A Guide for Parents Who Coach Their Own Children


Sports can be a Great way to Build a Relationship

Parents can develop a strong relationship with their kids by attending games, practicing with them or even coaching them. Some parents may decide that coaching their kids is a chance to spend more time with them.

Coaching can be a very rewarding experience for parents. It’s an opportunity to help your young athletes reach their goals and teach them new skills. Parents can also become more familiar with the youth sport environment through coaching. This will help parents understand more about the challenges kids may experience in athletics.

However, you may experience conflicts with your children when they can’t separate the roles of parent and coach. Younger kids may have an even more difficult time separating these roles. Kids may not understand why their parent (not coach) is upset with them during a game, for example.

Parents may also have a difficult time separating these roles. Parents may want to give their children sports instruction or talk about the game at home. Parents may also want to discipline their children on the field. The best way to avoid this conflict is to leave your coaching role on the field and be a parent at home.

Parents who decide to coach their kids should consider the following guidelines.

  1. Do not give your child more attention than other players. Parent coaches may think coaching is an opportunity to personally coach their kids. Parents who give their child more attention or play favorites undermine their ability to coach. Some players may not listen to your instruction, for example. Parents should be realistic about their kids’ talents to avoid giving their children more attention.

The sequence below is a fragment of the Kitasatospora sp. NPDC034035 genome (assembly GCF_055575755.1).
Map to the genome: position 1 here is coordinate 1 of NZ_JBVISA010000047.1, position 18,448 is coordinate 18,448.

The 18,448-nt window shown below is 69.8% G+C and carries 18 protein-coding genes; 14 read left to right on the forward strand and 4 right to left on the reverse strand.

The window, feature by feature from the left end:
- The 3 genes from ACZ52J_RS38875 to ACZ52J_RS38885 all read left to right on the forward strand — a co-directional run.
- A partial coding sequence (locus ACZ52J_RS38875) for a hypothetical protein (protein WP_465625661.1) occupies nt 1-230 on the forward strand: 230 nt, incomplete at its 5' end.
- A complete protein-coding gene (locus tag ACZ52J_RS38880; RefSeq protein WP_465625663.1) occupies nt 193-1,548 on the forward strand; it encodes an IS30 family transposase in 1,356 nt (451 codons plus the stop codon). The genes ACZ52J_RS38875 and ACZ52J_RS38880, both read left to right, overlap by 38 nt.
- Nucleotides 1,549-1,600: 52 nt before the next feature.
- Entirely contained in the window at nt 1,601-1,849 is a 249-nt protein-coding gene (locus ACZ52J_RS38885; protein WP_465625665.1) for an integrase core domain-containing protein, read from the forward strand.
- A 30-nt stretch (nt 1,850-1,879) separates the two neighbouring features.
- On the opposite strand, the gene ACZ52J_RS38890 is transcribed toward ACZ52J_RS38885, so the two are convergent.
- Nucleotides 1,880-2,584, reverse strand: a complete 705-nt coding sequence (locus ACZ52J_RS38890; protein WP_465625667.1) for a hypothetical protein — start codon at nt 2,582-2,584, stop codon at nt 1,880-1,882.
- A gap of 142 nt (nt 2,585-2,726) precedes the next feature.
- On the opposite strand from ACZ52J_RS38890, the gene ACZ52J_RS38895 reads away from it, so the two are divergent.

2. Improve each player’s skills rather than just your own children’s. Parents should not only be their kids’ cheerleader, but should focus on encouraging the whole team. Make sure your athletes understand that you can’t be their cheerleaders all the time. You need to attend to the other players.
  3. Do not be too strict with your children. Kids may feel added pressure if their parent is coaching. Kids may feel that they can’t make mistakes. They may try to avoid disappointing parents. Make sure you ask your kids what they think about you coaching their team.
  4. Take your knowledge of the sport into consideration. Parents who were good athletes are not necessarily good coaches. Coaching requires knowledge of the sport, teaching ability, and patience.
  5. Be prepared to deal with parents. Expect that parents will have concerns about playing time and practice schedules. Parents will likely question your coaching decisions even if you do not favor certain players. Parents should develop a plan to deal with these situations.

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